Born S. Asaph, 1541. Perhaps he graduated B.A. at Oxford in 1563. It is not known when he became a Roman Catholic, if indeed he was ever anything else, but he may be supposed to have fled to the Continent c. 1573. He joined the English College at Douai c. 1576. By the beginning of 1579 he was a member of the English College at Rome, and engaging in controversy, together with the other Welsh students, against the English (see under Clynnog, Morys). The English won, and Smyth was dismissed from the college because he refused to express his readiness to be ordained priest, and to return to England as a missionary. After this, his history becomes obscure; perhaps he was assisted by his friends Gruffydd Robert and Owen Lewis. It is likely that there is some foundation for the statement made in Y Drych Cristianogawl, (1585), that he was then living at Rouen; he may have been the ‘Doctor Smythy’ who joined in signing a petition on behalf of the Bridgettines (formerly of Syon Abbey) at Rouen, c. 1587. He returned to England some time towards the middle of the nineties, and for a while was imprisoned at Newgate, but he escaped somehow. It is probable that he was ordained priest some time after this. It is not known where he graduated S.T.P. (= D.D.). It seems that he lived in Paris after his release from prison; Gruffydd Robert wrote to him there c. 1596. He is mentioned in reports from Cecil's spies in 1598 and 1601. It was in Paris that he published his three Welsh books, but a note in a copy of Theater dv Mond in N.L.W. proves that there was some connection between him and Monmouthshire as late as 1615. Lewis Owen in his Running Register, 1626, says that Smith died ‘the last year,’ i.e. 1625, but if the words were written in 1625, then the year he died would be 1624.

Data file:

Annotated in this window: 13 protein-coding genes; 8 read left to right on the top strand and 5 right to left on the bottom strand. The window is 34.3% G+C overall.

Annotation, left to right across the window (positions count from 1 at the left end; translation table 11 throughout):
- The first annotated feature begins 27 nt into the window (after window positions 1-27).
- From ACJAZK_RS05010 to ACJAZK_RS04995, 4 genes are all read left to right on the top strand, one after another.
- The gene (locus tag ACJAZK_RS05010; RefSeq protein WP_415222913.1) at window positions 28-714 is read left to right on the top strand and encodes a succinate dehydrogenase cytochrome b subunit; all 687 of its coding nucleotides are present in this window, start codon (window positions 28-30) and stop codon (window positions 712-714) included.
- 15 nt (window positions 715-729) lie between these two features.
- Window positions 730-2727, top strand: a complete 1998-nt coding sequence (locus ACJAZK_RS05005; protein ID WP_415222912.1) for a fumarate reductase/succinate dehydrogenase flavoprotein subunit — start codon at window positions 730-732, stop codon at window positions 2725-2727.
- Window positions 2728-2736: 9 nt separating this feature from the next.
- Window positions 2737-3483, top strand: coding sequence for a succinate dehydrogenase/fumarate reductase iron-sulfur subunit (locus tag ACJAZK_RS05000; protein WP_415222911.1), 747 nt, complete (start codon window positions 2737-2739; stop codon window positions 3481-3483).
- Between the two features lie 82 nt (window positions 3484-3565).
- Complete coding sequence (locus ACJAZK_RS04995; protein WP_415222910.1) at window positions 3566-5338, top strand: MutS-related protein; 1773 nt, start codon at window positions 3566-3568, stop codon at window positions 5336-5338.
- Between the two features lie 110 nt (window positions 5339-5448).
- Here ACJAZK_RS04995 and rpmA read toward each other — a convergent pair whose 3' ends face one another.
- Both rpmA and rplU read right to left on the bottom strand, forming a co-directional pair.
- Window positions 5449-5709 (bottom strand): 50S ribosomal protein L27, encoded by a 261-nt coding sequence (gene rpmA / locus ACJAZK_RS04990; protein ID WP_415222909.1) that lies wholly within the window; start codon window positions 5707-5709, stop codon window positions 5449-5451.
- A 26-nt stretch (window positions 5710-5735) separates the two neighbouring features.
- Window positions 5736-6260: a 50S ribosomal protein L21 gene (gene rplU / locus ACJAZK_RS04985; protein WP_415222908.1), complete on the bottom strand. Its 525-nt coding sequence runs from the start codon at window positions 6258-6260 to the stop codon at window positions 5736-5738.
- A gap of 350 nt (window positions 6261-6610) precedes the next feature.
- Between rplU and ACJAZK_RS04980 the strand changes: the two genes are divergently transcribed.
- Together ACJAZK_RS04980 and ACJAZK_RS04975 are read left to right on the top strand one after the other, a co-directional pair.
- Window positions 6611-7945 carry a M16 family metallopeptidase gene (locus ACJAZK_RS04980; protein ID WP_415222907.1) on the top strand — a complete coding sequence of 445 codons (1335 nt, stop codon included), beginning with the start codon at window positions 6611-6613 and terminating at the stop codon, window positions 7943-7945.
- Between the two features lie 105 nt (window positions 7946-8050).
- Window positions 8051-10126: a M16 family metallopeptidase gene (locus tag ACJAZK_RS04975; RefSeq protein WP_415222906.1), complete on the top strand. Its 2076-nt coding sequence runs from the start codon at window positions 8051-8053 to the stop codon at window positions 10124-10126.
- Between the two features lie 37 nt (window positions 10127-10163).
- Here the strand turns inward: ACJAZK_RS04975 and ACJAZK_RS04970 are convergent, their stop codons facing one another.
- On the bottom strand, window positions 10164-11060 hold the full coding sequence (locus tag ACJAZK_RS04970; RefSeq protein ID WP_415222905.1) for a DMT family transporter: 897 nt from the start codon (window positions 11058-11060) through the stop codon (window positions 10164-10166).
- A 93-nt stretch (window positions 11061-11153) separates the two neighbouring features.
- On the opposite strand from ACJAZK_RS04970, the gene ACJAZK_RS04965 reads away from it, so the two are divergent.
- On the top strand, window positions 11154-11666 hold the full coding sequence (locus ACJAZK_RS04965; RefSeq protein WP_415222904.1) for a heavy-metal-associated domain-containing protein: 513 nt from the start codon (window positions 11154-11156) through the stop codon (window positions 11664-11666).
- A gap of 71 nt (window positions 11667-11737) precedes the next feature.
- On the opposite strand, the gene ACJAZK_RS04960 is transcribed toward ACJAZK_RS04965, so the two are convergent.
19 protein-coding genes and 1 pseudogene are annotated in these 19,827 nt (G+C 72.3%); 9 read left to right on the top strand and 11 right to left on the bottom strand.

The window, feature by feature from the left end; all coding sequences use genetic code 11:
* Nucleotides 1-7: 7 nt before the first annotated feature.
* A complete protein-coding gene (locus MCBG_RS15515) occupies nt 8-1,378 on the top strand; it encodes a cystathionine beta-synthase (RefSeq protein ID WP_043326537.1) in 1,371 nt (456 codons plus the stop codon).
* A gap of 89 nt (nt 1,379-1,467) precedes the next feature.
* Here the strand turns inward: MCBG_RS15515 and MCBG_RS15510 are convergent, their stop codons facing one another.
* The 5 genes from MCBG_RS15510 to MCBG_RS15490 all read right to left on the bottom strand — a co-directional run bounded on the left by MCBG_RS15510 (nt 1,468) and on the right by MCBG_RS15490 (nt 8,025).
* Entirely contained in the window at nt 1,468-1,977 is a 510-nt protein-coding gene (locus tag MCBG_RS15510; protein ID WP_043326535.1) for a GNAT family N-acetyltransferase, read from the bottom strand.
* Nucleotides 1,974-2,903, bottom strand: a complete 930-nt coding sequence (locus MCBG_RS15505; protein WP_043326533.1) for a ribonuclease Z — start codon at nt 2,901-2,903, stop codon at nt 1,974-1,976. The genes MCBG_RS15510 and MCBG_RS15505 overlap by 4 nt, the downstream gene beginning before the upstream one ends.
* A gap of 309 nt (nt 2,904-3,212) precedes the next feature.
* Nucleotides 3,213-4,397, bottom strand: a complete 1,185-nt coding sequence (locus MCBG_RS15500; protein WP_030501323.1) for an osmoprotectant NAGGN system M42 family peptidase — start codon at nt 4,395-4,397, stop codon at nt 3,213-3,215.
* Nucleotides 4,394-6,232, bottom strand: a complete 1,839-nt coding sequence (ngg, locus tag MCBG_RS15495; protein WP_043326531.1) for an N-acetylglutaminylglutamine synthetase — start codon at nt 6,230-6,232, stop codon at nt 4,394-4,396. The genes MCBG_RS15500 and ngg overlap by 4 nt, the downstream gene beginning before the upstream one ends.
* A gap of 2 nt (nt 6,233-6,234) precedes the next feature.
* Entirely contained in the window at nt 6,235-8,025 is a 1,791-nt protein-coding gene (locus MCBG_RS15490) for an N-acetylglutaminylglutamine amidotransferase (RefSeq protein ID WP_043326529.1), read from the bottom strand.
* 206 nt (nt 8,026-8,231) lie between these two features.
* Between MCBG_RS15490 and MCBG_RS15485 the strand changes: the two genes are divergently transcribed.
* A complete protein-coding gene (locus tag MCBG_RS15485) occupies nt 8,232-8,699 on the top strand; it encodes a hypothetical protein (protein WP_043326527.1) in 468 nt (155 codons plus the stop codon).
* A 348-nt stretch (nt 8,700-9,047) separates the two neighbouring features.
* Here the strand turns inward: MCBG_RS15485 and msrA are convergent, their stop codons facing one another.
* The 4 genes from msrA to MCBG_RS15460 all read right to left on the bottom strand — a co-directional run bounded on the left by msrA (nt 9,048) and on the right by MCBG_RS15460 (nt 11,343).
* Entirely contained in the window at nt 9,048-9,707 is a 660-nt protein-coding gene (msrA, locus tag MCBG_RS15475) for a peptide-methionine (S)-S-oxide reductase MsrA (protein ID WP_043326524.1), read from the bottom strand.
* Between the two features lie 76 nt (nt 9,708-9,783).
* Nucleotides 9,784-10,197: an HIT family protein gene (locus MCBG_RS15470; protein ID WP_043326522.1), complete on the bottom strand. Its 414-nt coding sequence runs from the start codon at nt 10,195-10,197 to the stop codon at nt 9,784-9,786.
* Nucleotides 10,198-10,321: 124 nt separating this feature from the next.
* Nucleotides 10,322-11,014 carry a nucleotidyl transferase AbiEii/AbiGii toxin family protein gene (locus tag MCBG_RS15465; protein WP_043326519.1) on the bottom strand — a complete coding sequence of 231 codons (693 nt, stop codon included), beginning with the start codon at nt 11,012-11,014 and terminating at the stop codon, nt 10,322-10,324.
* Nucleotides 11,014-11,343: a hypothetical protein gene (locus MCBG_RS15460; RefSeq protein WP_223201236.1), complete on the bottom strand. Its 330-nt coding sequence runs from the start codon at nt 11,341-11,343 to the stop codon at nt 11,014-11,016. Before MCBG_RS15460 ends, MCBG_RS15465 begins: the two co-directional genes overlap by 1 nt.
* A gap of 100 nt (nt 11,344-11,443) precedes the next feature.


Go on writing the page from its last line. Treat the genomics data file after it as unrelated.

According to one of the spies, Smyth was a man of uncommon opinions: he disliked both the Jesuits and the English, and desired to see a republic, together with freedom of conscience, instituted in Wales and England. As an author he is hardly classed with the great masters of Welsh prose, but his work is by no means insignificant. Of especial interest is his attempt to enrich the vocabulary of the language according to the suggestions of his master, Gruffydd Robert.
Here is a list of his published works: (a) Crynnodeb o addysc Cristnogawl (Paris, 1609) (S.T.C. 4569), a translation of the first two, and part of the third, chapters of S. Petrus Canisius's Latin catechism, Summa Doctrinae Christianae; (b) Opus catechisticum … sef yw: Svm ne grynoddeb o adysc Gristionogawl (Paris, 1611) (S.T.C. 4570), a complete translation of the same catechism; (c) Theater dv Mond sef ivv. Gorsedd y Byd (Paris, 1615) (S.T.C. 3170a), a translation of a French work by Pierre Boaistuau, Le Thèâtre du Monde, a treatise on the misery and the greatness of man. This is not one of the books which derives from the Counter-Reformation movement.
A short foreword at the beginning of Y Drych Cristianogawl, 1585, is also attributed to Smyth, but it is very difficult to determine whether or not this is genuinely his work.
Published date: 1959
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